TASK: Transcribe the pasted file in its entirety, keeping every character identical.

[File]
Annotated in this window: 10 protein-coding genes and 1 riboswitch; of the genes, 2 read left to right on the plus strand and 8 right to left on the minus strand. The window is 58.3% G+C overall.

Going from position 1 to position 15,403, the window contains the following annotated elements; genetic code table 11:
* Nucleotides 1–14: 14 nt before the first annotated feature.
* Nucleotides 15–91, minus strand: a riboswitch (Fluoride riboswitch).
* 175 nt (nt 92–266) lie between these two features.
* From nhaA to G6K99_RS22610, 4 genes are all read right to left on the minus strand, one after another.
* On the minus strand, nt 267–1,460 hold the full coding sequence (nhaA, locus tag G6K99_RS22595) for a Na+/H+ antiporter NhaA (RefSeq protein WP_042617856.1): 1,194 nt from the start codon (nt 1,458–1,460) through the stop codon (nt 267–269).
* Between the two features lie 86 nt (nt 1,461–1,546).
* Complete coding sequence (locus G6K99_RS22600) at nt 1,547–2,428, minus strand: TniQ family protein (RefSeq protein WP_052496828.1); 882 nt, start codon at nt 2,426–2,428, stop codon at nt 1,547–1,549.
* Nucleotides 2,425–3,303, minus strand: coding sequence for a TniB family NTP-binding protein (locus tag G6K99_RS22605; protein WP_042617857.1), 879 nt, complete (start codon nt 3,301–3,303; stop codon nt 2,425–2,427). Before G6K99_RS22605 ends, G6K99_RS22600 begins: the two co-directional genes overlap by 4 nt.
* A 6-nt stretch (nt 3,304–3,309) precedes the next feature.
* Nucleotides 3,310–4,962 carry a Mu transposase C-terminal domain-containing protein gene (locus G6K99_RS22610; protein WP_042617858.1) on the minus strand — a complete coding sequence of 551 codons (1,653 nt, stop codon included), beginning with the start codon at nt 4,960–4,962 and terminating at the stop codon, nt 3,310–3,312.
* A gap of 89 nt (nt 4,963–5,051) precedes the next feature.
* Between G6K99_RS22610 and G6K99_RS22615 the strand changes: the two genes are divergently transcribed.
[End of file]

Annotated in this window: 10 protein-coding genes and 1 riboswitch; of the genes, 2 read left to right on the plus strand and 8 right to left on the minus strand. The window is 58.3% G+C overall.

Going from position 1 to position 15,403, the window contains the following annotated elements; genetic code table 11:
* Nucleotides 1–14: 14 nt before the first annotated feature.
* Nucleotides 15–91, minus strand: a riboswitch (Fluoride riboswitch).
* 175 nt (nt 92–266) lie between these two features.
* From nhaA to G6K99_RS22610, 4 genes are all read right to left on the minus strand, one after another.
* On the minus strand, nt 267–1,460 hold the full coding sequence (nhaA, locus tag G6K99_RS22595) for a Na+/H+ antiporter NhaA (RefSeq protein WP_042617856.1): 1,194 nt from the start codon (nt 1,458–1,460) through the stop codon (nt 267–269).
* Between the two features lie 86 nt (nt 1,461–1,546).
* Complete coding sequence (locus G6K99_RS22600) at nt 1,547–2,428, minus strand: TniQ family protein (RefSeq protein WP_052496828.1); 882 nt, start codon at nt 2,426–2,428, stop codon at nt 1,547–1,549.
* Nucleotides 2,425–3,303, minus strand: coding sequence for a TniB family NTP-binding protein (locus tag G6K99_RS22605; protein WP_042617857.1), 879 nt, complete (start codon nt 3,301–3,303; stop codon nt 2,425–2,427). Before G6K99_RS22605 ends, G6K99_RS22600 begins: the two co-directional genes overlap by 4 nt.
* A 6-nt stretch (nt 3,304–3,309) precedes the next feature.
* Nucleotides 3,310–4,962 carry a Mu transposase C-terminal domain-containing protein gene (locus G6K99_RS22610; protein WP_042617858.1) on the minus strand — a complete coding sequence of 551 codons (1,653 nt, stop codon included), beginning with the start codon at nt 4,960–4,962 and terminating at the stop codon, nt 3,310–3,312.
* A gap of 89 nt (nt 4,963–5,051) precedes the next feature.
* Between G6K99_RS22610 and G6K99_RS22615 the strand changes: the two genes are divergently transcribed.